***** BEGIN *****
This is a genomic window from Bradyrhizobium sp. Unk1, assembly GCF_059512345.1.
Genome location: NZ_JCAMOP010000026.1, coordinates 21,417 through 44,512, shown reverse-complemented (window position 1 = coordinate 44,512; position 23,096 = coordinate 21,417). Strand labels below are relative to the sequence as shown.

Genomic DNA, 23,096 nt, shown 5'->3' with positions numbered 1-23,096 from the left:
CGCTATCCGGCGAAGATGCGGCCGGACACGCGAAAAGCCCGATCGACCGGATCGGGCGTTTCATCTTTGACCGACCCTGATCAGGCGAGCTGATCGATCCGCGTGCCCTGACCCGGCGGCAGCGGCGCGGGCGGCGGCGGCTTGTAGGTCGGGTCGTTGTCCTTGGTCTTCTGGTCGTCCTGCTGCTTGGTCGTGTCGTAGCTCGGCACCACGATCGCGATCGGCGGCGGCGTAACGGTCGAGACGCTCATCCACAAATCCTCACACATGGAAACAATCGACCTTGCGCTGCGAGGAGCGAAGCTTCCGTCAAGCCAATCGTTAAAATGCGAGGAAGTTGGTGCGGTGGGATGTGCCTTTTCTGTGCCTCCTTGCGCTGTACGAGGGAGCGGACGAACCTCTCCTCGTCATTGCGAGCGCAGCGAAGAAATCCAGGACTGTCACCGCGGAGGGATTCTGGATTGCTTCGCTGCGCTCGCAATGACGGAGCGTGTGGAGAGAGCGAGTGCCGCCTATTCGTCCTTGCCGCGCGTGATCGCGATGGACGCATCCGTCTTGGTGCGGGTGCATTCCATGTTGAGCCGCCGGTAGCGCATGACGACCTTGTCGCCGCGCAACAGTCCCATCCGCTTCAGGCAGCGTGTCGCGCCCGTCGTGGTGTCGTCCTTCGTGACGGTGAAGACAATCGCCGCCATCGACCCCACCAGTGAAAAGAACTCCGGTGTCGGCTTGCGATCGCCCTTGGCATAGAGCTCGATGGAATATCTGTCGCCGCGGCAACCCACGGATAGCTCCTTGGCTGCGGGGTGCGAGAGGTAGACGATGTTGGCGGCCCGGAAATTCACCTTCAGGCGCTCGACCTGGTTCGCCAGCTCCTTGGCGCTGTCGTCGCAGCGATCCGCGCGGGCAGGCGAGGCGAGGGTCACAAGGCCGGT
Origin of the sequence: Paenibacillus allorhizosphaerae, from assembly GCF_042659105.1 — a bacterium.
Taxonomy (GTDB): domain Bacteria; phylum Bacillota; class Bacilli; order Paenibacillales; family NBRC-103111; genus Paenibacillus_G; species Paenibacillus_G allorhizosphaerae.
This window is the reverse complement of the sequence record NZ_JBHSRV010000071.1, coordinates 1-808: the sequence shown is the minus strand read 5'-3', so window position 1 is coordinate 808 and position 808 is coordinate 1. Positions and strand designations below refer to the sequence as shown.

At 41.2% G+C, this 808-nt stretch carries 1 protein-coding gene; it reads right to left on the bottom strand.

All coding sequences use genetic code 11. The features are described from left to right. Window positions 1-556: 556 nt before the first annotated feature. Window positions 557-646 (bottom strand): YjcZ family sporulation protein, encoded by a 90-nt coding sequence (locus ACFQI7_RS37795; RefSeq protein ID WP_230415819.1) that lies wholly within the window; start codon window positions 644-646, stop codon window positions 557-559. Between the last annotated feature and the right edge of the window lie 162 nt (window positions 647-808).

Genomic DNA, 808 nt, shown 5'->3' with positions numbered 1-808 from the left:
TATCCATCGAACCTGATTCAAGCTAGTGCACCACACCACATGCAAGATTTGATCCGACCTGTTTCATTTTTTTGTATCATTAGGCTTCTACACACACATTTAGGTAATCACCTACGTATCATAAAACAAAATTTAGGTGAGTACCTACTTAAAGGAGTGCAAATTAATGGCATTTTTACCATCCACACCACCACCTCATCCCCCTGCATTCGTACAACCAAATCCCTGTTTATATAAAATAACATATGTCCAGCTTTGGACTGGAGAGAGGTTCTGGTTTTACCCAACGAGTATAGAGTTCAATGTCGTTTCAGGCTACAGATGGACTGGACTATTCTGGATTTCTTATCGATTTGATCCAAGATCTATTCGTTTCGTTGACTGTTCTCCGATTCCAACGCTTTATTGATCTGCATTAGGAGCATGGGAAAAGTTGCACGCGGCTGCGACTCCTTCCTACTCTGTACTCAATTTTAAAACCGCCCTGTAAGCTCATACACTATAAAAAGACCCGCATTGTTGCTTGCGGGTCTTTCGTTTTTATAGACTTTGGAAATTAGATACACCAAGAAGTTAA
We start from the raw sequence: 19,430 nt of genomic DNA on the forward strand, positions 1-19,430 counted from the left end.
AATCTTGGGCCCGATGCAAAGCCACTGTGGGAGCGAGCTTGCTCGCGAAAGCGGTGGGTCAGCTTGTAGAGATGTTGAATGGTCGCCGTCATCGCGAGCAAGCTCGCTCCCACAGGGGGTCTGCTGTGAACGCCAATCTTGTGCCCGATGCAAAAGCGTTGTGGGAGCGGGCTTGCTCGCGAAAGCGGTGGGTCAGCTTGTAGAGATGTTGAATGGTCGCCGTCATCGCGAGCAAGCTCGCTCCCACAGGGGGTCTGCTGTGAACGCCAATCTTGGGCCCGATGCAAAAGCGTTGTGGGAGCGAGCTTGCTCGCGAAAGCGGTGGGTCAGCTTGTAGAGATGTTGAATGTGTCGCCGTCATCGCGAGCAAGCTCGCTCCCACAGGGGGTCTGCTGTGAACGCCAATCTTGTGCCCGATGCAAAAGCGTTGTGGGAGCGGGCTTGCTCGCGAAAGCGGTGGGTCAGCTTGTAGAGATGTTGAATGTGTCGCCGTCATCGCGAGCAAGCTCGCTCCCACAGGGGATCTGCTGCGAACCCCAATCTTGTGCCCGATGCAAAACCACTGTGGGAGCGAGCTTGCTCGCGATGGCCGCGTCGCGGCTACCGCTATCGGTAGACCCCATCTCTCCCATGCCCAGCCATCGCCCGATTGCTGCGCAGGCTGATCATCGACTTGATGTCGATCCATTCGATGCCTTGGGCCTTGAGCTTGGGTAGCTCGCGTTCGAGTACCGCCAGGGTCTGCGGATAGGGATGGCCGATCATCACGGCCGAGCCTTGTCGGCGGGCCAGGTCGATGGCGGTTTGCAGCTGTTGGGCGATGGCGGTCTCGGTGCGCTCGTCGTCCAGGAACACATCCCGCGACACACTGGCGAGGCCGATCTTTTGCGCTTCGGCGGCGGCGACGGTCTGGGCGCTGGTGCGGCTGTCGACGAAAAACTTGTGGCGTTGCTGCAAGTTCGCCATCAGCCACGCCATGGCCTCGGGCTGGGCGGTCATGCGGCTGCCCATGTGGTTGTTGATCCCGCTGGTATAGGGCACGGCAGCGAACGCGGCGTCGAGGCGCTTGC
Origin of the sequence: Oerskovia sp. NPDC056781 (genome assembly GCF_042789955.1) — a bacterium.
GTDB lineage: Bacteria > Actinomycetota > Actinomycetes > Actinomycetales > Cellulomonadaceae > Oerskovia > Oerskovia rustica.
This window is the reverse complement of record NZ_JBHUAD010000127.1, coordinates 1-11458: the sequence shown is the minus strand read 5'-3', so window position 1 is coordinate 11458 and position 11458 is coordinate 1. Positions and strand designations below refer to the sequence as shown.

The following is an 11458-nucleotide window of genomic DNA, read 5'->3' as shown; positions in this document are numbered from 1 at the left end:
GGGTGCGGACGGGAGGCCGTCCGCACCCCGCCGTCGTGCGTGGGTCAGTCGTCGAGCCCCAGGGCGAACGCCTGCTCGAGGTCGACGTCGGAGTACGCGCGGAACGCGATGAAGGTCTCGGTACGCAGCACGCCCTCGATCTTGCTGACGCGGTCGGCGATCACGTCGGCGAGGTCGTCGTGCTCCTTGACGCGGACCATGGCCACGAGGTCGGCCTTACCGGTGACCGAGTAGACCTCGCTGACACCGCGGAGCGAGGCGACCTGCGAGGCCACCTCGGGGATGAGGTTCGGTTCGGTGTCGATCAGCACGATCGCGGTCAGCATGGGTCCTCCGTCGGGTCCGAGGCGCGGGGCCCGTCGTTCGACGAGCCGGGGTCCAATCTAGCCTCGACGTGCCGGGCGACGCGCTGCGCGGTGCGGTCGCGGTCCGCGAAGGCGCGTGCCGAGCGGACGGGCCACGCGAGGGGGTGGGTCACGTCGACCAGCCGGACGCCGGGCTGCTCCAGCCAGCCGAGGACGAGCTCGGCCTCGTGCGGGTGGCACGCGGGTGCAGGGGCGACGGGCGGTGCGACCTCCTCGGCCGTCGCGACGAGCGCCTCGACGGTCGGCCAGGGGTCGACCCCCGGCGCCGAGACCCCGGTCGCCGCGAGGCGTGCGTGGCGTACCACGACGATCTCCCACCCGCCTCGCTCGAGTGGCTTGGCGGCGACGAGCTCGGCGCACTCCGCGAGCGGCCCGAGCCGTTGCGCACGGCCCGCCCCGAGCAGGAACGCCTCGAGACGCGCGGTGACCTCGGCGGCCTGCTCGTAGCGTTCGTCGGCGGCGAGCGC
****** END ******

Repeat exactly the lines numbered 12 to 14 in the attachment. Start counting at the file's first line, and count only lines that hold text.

We start from the raw sequence: 19,430 nt of genomic DNA on the forward strand, positions 1-19,430 counted from the left end.
AATCTTGGGCCCGATGCAAAGCCACTGTGGGAGCGAGCTTGCTCGCGAAAGCGGTGGGTCAGCTTGTAGAGATGTTGAATGGTCGCCGTCATCGCGAGCAAGCTCGCTCCCACAGGGGGTCTGCTGTGAACGCCAATCTTGTGCCCGATGCAAAAGCGTTGTGGGAGCGGGCTTGCTCGCGAAAGCGGTGGGTCAGCTTGTAGAGATGTTGAATGGTCGCCGTCATCGCGAGCAAGCTCGCTCCCACAGGGGGTCTGCTGTGAACGCCAATCTTGGGCCCGATGCAAAAGCGTTGTGGGAGCGAGCTTGCTCGCGAAAGCGGTGGGTCAGCTTGTAGAGATGTTGAATGTGTCGCCGTCATCGCGAGCAAGCTCGCTCCCACAGGGGGTCTGCTGTGAACGCCAATCTTGTGCCCGATGCAAAAGCGTTGTGGGAGCGGGCTTGCTCGCGAAAGCGGTGGGTCAGCTTGTAGAGATGTTGAATGTGTCGCCGTCATCGCGAGCAAGCTCGCTCCCACAGGGGATCTGCTGCGAACCCCAATCTTGTGCCCGATGCAAAACCACTGTGGGAGCGAGCTTGCTCGCGATGGCCGCGTCGCGGCTACCGCTATCGGTAGACCCCATCTCTCCCATGCCCAGCCATCGCCCGATTGCTGCGCAGGCTGATCATCGACTTGATGTCGATCCATTCGATGCCTTGGGCCTTGAGCTTGGGTAGCTCGCGTTCGAGTACCGCCAGGGTCTGCGGATAGGGATGGCCGATCATCACGGCCGAGCCTTGTCGGCGGGCCAGGTCGATGGCGGTTTGCAGCTGTTGGGCGATGGCGGTCTCGGTGCGCTCGTCGTCCAGGAACACATCCCGCGACACACTGGCGAGGCCGATCTTTTGCGCTTCGGCGGCGGCGACGGTCTGGGCGCTGGTGCGGCTGTCGACGAAAAACTTGTGGCGTTGCTGCAAGTTCGCCATCAGCCACGCCATGGCCTCGGGCTGGGCGGTCATGCGGCTGCCCATGTGGTTGTTGATCCCGCTGGTATAGGGCACGGCAGCGAACGCGGCGTCGAGGCGCTTGC
Origin of the sequence: Oerskovia sp. NPDC056781 (genome assembly GCF_042789955.1) — a bacterium.